Mankato State making strides vs. WCHA foes

Aaron Kirscht

It may be too early to call Mankato State a rival on par with Minnesota-Duluth or St. Cloud State, but the Mavericks served notice over the weekend of their intentions to play with the big boys in the WCHA in years to come.
And Minnesota has no problem with that.
The Gophers men’s hockey team handled the Mavericks comfortably in the series opener and hesitantly in the finale, but came into the weekend badly in need of a boost. Against Mankato State, they had to earn it.
“It’s got the potential to be a good rivalry,” Gophers forward Reggie Berg said. “There’s no doubt about that. It was good for them to come up here, and it was good for us to get a feel for what they’re going to have to offer whenever they get admitted to the league.”
It could be said that the Gophers’ first WCHA sweep of the season came a couple of years too soon. The Mavericks have applied for admission to the league and will participate in this season’s postseason tournament, but won’t be full members of the WCHA until probably the 1999-2000 season.
Still, Mankato State’s schedule this season includes every WCHA team except Wisconsin in its first year as a Division I independent.
The Mavericks are 7-9-2 overall, 2-7-1 against the WCHA, with their two wins coming against Minnesota-Duluth and Denver. St. Cloud State won and tied with Mankato State, and Colorado College and the Gophers earned sweeps.
But coach Don Brose is quick to point out that his Mavericks are keeping games close even though his squad is undermanned. As a first-year D-I team, Mankato State is limited to 12.8 scholarships rather than the usual 18.
That leaves the Mavericks not quite set up for the fast, physical style of play in the WCHA, which is especially evident on the power play. Brose said playing shorthanded is more of a hindrance for his team than most.
Minnesota scored four of its 10 goals this weekend with a man advantage, including a 55-second, two-goal spurt on Saturday.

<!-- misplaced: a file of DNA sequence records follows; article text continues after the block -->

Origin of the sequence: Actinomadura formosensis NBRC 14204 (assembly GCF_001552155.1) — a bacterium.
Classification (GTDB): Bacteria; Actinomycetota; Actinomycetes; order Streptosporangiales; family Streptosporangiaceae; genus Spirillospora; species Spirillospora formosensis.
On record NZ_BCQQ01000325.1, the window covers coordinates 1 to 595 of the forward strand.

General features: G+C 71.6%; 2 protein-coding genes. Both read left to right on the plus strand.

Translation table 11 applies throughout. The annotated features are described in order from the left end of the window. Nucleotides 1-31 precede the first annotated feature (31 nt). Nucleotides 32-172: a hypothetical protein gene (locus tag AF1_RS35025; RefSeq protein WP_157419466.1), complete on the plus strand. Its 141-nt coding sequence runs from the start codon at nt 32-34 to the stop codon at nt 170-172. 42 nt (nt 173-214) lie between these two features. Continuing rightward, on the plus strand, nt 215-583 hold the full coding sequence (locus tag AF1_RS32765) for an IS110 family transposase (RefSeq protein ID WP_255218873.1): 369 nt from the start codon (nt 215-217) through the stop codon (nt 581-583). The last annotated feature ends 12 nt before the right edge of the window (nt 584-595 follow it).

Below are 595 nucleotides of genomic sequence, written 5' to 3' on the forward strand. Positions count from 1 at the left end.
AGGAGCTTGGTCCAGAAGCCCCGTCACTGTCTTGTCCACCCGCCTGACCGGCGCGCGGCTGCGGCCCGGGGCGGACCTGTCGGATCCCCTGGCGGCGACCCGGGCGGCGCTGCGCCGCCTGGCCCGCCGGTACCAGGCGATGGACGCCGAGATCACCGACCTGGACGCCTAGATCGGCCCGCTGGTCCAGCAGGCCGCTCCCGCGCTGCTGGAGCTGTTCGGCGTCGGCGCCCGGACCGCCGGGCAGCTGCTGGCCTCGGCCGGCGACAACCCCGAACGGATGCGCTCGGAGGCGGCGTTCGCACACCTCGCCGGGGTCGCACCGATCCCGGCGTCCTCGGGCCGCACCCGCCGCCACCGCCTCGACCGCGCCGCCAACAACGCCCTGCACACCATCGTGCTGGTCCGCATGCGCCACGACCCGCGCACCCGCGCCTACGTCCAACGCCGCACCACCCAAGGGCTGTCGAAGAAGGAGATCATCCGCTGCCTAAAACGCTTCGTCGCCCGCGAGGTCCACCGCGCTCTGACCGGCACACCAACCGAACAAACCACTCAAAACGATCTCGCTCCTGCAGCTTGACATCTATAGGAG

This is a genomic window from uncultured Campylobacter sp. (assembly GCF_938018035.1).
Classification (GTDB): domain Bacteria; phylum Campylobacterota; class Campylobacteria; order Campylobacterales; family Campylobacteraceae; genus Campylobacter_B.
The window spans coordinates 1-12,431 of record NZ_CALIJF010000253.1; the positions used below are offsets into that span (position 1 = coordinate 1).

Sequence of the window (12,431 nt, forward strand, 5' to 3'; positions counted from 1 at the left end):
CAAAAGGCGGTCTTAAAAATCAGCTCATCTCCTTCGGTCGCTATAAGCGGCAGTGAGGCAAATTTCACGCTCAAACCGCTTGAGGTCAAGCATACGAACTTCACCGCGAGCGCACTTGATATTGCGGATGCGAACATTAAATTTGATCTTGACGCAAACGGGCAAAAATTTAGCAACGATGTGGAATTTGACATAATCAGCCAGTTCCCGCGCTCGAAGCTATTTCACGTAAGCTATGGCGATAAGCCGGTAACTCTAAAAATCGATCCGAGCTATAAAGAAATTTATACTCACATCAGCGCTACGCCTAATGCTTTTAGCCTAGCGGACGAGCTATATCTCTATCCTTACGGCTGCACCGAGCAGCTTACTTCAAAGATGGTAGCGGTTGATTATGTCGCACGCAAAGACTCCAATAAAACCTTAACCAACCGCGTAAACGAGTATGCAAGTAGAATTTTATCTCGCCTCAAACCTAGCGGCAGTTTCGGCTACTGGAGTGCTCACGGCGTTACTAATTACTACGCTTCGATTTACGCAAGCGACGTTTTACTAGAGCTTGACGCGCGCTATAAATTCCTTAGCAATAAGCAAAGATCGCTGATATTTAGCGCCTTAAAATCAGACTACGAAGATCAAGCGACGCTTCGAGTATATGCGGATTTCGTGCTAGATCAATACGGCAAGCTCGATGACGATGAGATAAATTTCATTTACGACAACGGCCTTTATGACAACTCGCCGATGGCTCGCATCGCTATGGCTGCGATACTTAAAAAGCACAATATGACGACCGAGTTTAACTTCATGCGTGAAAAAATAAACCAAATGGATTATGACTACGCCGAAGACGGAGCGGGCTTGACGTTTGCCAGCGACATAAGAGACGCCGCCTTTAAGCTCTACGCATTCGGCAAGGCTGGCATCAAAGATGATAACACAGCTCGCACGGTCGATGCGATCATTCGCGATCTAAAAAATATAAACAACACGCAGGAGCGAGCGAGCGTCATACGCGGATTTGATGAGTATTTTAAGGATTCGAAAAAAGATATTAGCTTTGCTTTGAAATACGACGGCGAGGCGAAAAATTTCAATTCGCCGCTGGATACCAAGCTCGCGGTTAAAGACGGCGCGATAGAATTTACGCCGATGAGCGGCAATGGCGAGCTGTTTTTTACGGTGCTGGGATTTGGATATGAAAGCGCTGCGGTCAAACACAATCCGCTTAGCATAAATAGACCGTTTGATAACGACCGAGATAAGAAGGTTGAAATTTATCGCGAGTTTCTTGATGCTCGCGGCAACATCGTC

“If we’re skating five on five, I think we have a better chance of skating with these teams,” Brose said. “We’re undermanned, and it’s going to take another year or two of recruiting to get us up to the level of some of the premier WCHA teams.”
Gophers coach Doug Woog, who’s seen two new teams — Alaska-Anchorage (1993) and St. Cloud State (1990) — admitted to the WCHA in his 12-year tenure, mostly agreed with Brose. It’s not going to happen overnight.
“Their performance was stronger I think than the score would indicate,” Woog said. “They’re organized; they work very hard. Depth is an issue with them, but they just need some more time.
“They play a style of hockey that fits Division I. They make passes, they try to make plays and their goaltender isn’t giving up a lot of soft goals. In time, they’ll get better.”
But for now, this is a team Minnesota should beat. The Mavericks have 15 Minnesotans on their 28-man roster, but the Gophers have yet to see a recruit pass them up for the chance to play in Mankato.
Minnesota routinely signs the cream of the in-state crop, a trend that seems likely to continue for some time. And that fact hasn’t been lost on any of the Gophers players.
“It’s no knock against them, they played hard tonight, but we didn’t want to lose to Mankato State,” said senior co-captain Casey Hankinson, the third member of his family to play for the Gophers. “There’s a lot of pride involved. Some of these guys were passed over by Minnesota and went to Mankato State, and we just wanted to prove that we have the better team.”
That they did. But the growth curve for Minnesota hockey continues to surge, and the gap is sure to close in the future. In the meantime, the idea of a fourth Division I team in the state has piqued the interest of hockey fans.
“Some of our Minnesota kids played against their Minnesota kids,” Brose said. “We can bring something to these places, as far as fans are concerned, because people want to come and see what the new kid on the block is up to.”